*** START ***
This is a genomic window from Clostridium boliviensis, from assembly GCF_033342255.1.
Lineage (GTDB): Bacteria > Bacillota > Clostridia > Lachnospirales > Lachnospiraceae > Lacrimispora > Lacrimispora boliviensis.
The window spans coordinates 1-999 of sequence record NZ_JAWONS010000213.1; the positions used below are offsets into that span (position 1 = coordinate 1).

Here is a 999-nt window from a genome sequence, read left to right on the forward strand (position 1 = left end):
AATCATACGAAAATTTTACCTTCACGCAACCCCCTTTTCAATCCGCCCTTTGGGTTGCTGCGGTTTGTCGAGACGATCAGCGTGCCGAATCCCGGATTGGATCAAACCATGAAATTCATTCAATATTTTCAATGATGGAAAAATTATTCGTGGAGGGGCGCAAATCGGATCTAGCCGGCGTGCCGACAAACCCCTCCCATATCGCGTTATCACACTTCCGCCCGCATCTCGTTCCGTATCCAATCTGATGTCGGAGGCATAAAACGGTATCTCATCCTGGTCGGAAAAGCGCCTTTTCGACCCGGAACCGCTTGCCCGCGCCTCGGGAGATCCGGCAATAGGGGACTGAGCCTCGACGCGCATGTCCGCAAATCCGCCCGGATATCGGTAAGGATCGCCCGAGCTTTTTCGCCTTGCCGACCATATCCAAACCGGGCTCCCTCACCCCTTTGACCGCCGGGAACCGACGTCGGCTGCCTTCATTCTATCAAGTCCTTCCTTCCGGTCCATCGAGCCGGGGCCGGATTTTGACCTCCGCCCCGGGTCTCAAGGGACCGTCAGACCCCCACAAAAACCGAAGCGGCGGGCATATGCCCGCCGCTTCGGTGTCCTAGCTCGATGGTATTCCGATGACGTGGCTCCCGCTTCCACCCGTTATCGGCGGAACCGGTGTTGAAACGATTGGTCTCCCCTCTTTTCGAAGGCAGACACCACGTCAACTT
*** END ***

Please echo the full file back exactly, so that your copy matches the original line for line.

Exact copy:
This is a genomic window from Clostridium boliviensis, from assembly GCF_033342255.1.
Lineage (GTDB): Bacteria > Bacillota > Clostridia > Lachnospirales > Lachnospiraceae > Lacrimispora > Lacrimispora boliviensis.
The window spans coordinates 1-999 of sequence record NZ_JAWONS010000213.1; the positions used below are offsets into that span (position 1 = coordinate 1).

Here is a 999-nt window from a genome sequence, read left to right on the forward strand (position 1 = left end):
AATCATACGAAAATTTTACCTTCACGCAACCCCCTTTTCAATCCGCCCTTTGGGTTGCTGCGGTTTGTCGAGACGATCAGCGTGCCGAATCCCGGATTGGATCAAACCATGAAATTCATTCAATATTTTCAATGATGGAAAAATTATTCGTGGAGGGGCGCAAATCGGATCTAGCCGGCGTGCCGACAAACCCCTCCCATATCGCGTTATCACACTTCCGCCCGCATCTCGTTCCGTATCCAATCTGATGTCGGAGGCATAAAACGGTATCTCATCCTGGTCGGAAAAGCGCCTTTTCGACCCGGAACCGCTTGCCCGCGCCTCGGGAGATCCGGCAATAGGGGACTGAGCCTCGACGCGCATGTCCGCAAATCCGCCCGGATATCGGTAAGGATCGCCCGAGCTTTTTCGCCTTGCCGACCATATCCAAACCGGGCTCCCTCACCCCTTTGACCGCCGGGAACCGACGTCGGCTGCCTTCATTCTATCAAGTCCTTCCTTCCGGTCCATCGAGCCGGGGCCGGATTTTGACCTCCGCCCCGGGTCTCAAGGGACCGTCAGACCCCCACAAAAACCGAAGCGGCGGGCATATGCCCGCCGCTTCGGTGTCCTAGCTCGATGGTATTCCGATGACGTGGCTCCCGCTTCCACCCGTTATCGGCGGAACCGGTGTTGAAACGATTGGTCTCCCCTCTTTTCGAAGGCAGACACCACGTCAACTT